And so how much more are we, wherever we may fall on that scale, however much we think we “deserve” God’s love or can’t possibly imagine ever being truly cared for, the astounding love and promise and forgiveness – acceptance – of God is shining down on each of us with the force of the bright summer sun, and all we need to do is just start to turn up our faces toward it, even if we still squeeze our eyes shut tight against the glare. God offers love like the sun shines light; constantly, abundantly, so brilliantly we can’t look right at it, and for no reason at all except that’s just what God does. That’s who God is.
In response to this amazing love, we have joined ourselves together as God’s people, this imperfect bunch of people who have said YES to the improbable love of God. 99 sheep who have somehow found our way to this place; missing the absent one and knowing that tomorrow when we are the lost one, that we are missed and that we have a shepherd who comes and seeks us out.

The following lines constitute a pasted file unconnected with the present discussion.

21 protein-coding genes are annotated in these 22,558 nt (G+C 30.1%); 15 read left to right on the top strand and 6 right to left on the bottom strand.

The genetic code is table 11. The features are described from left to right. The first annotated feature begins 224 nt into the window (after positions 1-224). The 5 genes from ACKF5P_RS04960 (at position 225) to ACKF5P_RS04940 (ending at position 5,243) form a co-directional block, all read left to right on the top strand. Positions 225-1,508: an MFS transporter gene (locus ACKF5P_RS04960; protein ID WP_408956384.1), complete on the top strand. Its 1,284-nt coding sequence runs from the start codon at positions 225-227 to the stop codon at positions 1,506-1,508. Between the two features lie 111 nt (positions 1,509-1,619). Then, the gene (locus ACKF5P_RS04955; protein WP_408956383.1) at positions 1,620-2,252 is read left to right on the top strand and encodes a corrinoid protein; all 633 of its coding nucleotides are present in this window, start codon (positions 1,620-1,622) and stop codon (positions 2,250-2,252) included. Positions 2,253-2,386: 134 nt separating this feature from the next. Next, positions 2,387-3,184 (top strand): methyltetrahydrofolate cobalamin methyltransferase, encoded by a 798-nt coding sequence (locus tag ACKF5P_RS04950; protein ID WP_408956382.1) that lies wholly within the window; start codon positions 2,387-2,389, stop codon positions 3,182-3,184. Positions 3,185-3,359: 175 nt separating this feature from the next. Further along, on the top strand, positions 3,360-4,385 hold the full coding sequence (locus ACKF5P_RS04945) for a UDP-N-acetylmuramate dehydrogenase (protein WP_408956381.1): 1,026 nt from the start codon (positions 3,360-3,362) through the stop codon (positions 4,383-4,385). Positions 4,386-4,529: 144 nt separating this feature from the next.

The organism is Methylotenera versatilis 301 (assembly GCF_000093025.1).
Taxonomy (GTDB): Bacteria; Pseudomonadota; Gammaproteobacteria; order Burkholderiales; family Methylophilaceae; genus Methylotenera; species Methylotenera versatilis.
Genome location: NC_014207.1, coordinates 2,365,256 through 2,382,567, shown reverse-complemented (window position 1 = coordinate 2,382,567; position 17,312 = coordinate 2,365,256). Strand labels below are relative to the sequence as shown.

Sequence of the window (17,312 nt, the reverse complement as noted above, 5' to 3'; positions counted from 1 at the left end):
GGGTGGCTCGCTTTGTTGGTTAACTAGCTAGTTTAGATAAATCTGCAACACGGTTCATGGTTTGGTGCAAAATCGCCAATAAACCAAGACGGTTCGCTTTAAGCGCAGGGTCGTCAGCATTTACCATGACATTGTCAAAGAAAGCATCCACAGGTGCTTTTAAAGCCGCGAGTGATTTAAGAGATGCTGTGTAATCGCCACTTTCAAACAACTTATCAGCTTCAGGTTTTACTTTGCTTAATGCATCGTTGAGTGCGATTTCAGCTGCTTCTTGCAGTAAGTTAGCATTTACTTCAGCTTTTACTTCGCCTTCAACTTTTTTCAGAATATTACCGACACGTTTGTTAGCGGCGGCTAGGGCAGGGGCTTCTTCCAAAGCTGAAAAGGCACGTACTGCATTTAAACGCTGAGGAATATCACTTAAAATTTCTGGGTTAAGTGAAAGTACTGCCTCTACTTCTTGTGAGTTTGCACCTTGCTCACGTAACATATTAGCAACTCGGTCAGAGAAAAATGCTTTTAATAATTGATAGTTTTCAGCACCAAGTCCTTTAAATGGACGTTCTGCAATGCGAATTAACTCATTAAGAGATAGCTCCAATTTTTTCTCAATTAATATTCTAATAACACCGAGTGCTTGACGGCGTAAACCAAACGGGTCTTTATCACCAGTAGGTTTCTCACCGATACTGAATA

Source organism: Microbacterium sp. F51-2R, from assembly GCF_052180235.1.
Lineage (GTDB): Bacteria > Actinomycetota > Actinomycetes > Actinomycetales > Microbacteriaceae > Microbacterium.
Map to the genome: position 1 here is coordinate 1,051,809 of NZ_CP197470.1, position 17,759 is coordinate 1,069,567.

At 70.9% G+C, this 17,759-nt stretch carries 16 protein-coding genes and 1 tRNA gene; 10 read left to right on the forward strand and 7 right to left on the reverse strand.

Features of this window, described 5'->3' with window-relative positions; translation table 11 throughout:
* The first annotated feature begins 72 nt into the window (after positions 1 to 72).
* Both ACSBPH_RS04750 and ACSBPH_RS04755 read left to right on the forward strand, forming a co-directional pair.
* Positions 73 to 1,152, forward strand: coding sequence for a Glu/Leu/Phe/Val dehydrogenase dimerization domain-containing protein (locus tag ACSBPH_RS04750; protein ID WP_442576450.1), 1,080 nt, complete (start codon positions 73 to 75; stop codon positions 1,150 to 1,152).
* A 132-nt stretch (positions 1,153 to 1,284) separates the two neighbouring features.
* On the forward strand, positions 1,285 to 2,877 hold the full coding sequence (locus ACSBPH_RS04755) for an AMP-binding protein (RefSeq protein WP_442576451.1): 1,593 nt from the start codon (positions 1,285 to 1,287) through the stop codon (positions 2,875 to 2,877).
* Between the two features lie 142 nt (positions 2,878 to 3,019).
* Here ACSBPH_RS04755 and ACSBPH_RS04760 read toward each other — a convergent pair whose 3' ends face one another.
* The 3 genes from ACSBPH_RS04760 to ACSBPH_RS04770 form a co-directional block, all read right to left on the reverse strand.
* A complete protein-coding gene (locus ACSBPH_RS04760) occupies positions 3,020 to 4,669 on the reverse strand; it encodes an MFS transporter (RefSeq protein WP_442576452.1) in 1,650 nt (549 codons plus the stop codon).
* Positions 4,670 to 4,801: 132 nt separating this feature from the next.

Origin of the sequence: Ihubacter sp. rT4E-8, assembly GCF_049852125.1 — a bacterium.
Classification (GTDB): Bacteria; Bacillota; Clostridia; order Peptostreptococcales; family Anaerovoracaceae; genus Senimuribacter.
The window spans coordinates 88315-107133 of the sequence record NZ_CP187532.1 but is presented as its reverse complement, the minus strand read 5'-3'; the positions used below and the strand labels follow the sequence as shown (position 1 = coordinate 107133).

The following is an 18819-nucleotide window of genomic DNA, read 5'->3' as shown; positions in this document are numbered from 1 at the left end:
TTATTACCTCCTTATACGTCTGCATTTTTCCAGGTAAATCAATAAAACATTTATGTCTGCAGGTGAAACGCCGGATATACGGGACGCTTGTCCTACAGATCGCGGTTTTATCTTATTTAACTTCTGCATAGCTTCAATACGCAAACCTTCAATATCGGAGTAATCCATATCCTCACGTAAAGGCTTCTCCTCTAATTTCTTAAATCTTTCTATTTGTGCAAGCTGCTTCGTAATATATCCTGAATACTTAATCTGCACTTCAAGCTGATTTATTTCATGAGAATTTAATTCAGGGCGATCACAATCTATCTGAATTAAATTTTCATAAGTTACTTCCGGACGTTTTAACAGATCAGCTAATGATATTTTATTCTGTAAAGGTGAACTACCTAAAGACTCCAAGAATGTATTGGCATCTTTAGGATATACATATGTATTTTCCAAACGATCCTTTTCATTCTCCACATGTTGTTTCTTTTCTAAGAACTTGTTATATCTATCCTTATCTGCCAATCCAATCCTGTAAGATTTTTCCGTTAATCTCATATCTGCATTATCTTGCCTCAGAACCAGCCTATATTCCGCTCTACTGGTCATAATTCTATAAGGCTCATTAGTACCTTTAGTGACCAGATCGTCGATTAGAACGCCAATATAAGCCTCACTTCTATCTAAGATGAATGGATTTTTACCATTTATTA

And you know what? This absurd kind of love will probably make us angry once in a while. Because God loves the people who don’t deserve it. Whoever we think that is at the moment, whoever we can’t imagine can possibly be loved by God, they are just as covered by God’s grace as anyone else. But the incredible part is, that applies to us, too. No matter how lost we feel, no matter how unlovable we think we are in our worst moments, God will drop everything and come find us.
And for that crazy, irrational love that finds us wherever we are, we give thanks.